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Animal Care

From a Texas Equine Hospital, Caitlyn Coleman Reports

Students at the NC State College of Veterinary Medicine have access to all kinds of internships, externships and research experiences during their four years of school. This summer, several students are sharing some of what they're doing and learning in real time.

Caitlyn Coleman
Caitlyn Coleman is a fourth-year student at the NC State College of Veterinary Medicine.

JUNE 13, 2024

Hello from Texas again! This week I found myself at Signature Equine Hospital in Stephenville, Texas. Signature is a nine-doctor practice that focuses on sports medicine and performance problems in western performance horses.

Each day began with morning treatments at 7 a.m. on all patients in the hospital, hospital rounds with the interns and senior veterinarians, and then appointments. I was paired with a different doctor each day, so I was able to see a variety of techniques and interests. Under the lameness pavilion, I saw upward of 20 lameness exams each day. 

Signature’s externship was incredibly hands-on, and I was able to do joint injections (coffin, hock, stifle), nerve blocks, limb flexions, ultrasounds, nasogastric tubing for colics, laceration repair, chest tube placement, and so much more. 

One really cool case was a mare follicle aspiration. This procedure is done to acquire oocytes, or eggs, from the follicles on a mare’s ovaries. These oocytes are injected with sperm and can be either frozen or transferred into recipient mares. We pulled 24 oocytes from this particular mare using an ultrasound guided probe. We are hopeful for lots of babies!

Signature is focused on education and client care, and I couldn’t have enjoyed my time here more. Stay tuned for next week at my last hospital in Texas!

MAY 30, 2024

Caitlyn Coleman is a fourth-year student at the NC State College of Veterinary Medicine.

My week at Brazos Valley Equine Hospital in Navasota, Texas, was fantastic. This hospital is just one of multiple Brazos Valley locations, with others in Salado, Cypress, Waco, Texas, and Cave Creek, Arizona. In total, there are 10 veterinarians and three intern veterinarians.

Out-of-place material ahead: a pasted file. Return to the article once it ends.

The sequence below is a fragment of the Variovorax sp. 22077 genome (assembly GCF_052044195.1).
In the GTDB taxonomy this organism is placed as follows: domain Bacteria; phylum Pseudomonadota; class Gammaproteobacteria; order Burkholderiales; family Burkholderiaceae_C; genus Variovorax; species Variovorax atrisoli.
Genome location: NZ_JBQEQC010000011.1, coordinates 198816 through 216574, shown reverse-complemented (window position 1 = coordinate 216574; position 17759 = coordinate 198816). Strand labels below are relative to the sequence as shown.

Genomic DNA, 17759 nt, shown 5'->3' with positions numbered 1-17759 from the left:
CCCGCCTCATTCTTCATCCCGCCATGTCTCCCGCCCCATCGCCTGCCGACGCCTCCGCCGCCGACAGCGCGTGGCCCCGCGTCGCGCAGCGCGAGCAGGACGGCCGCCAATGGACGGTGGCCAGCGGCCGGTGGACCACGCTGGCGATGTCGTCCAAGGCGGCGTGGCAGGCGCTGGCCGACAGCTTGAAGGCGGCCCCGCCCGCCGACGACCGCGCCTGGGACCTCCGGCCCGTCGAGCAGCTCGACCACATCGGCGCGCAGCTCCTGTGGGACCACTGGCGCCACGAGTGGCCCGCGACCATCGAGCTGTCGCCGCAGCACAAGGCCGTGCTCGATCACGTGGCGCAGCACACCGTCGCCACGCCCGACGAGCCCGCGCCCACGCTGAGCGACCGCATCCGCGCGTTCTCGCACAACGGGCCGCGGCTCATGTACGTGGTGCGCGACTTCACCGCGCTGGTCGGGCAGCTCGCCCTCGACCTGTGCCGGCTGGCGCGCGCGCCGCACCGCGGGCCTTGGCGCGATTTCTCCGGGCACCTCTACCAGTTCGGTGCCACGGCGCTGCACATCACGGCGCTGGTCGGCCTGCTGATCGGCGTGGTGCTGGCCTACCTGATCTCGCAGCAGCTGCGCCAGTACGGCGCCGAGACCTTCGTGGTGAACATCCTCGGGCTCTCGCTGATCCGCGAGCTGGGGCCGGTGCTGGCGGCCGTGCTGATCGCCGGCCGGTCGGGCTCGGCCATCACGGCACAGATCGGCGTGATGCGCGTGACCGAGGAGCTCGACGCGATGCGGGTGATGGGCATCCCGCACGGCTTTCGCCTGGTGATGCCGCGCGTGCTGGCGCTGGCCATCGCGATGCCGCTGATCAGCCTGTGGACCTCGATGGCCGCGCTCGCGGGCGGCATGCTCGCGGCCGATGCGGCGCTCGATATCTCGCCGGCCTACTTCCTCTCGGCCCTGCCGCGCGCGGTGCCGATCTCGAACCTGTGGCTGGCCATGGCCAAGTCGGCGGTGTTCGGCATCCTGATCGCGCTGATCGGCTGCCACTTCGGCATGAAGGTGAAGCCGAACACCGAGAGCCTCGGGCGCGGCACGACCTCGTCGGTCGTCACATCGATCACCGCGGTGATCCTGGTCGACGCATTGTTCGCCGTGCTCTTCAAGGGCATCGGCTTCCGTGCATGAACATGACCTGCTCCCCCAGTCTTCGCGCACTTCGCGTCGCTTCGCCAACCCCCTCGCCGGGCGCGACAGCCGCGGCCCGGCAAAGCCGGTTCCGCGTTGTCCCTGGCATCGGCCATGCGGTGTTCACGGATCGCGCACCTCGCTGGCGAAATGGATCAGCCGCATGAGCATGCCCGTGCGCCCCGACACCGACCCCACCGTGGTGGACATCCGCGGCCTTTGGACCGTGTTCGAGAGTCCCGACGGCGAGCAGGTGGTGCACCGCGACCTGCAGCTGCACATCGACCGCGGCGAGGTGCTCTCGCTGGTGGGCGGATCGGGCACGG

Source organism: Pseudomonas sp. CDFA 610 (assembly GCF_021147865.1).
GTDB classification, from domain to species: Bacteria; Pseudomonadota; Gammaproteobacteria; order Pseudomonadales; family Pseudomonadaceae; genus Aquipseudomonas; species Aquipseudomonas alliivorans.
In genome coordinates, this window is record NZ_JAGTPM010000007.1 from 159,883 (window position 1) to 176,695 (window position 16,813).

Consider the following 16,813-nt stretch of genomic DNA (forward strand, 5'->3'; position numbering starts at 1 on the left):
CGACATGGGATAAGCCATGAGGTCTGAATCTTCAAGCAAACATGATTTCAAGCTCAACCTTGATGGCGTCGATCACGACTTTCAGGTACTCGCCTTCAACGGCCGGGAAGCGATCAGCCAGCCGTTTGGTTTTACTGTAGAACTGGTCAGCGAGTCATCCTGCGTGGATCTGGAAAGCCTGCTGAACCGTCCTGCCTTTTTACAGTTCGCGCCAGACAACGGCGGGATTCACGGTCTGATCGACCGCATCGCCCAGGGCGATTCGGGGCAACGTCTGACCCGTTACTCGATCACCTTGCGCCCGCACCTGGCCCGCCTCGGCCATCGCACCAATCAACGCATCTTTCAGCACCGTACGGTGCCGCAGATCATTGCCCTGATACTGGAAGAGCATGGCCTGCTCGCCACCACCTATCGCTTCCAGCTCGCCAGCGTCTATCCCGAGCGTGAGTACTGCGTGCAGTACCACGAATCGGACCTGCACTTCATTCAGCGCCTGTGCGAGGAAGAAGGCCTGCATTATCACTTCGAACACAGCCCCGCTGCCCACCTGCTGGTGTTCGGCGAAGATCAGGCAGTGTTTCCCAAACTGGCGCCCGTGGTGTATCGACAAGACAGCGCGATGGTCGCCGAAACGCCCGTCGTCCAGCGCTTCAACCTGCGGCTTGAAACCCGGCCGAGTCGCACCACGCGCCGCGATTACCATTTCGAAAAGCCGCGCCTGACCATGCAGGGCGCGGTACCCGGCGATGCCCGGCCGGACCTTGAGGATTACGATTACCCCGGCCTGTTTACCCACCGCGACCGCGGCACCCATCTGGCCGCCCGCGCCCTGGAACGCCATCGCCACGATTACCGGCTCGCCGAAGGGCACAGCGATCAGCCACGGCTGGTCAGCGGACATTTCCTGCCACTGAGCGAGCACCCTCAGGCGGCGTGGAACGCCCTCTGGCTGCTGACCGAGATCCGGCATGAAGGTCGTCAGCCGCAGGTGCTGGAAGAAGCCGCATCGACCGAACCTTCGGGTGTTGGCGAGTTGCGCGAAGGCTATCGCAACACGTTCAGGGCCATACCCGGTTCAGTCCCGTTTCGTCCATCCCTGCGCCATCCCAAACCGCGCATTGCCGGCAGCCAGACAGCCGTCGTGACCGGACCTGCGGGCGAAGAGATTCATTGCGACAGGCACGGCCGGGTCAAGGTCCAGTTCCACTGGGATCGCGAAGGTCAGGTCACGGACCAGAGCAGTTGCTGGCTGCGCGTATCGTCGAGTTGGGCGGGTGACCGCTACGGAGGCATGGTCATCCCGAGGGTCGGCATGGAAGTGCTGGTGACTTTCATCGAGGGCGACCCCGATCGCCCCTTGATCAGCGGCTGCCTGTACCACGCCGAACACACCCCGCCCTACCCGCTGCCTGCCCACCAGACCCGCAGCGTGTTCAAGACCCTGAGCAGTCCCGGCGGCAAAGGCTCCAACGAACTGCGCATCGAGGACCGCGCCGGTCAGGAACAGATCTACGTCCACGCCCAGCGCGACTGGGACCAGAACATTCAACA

While there, I saw a wide variety of cases including lameness exams, surgeries — arthrodesis (joint fusion), stringhalt (a gait abnormality) and plate removals — a bone marrow biopsy, endoscopes, emergencies  — lots of colics, a rectal tear, lacerations — reproduction work, routine preventative care, advanced dental and eye procedures, sinus flushing and so much more. 

Each day I was paired with a different head veterinarian and intern so I was able to learn techniques from people with separate specialties and interests. I really enjoyed spending time with board-certified specialists in internal medicine, emergency critical care and large animal surgery as they all provided next-level knowledge and were excellent resources. 

I focused my time on sports medicine and lameness cases because that is what I am passionate about. One of the unique cases that came in was a chronic lameness on a 6-year-old performance horse who was thought to have had juvenile osteoarthritis when he was younger. His pain has been managed medically for multiple years using joint injections and different modalities. However, his lameness had progressed to a point that these treatments were no longer working. An arthrodesis was performed on his hocks in order to stabilize the joint by fusing the bones across the joint. This was done using surgical implants such as plates and screws. We hope now he will be able to move around pain-free!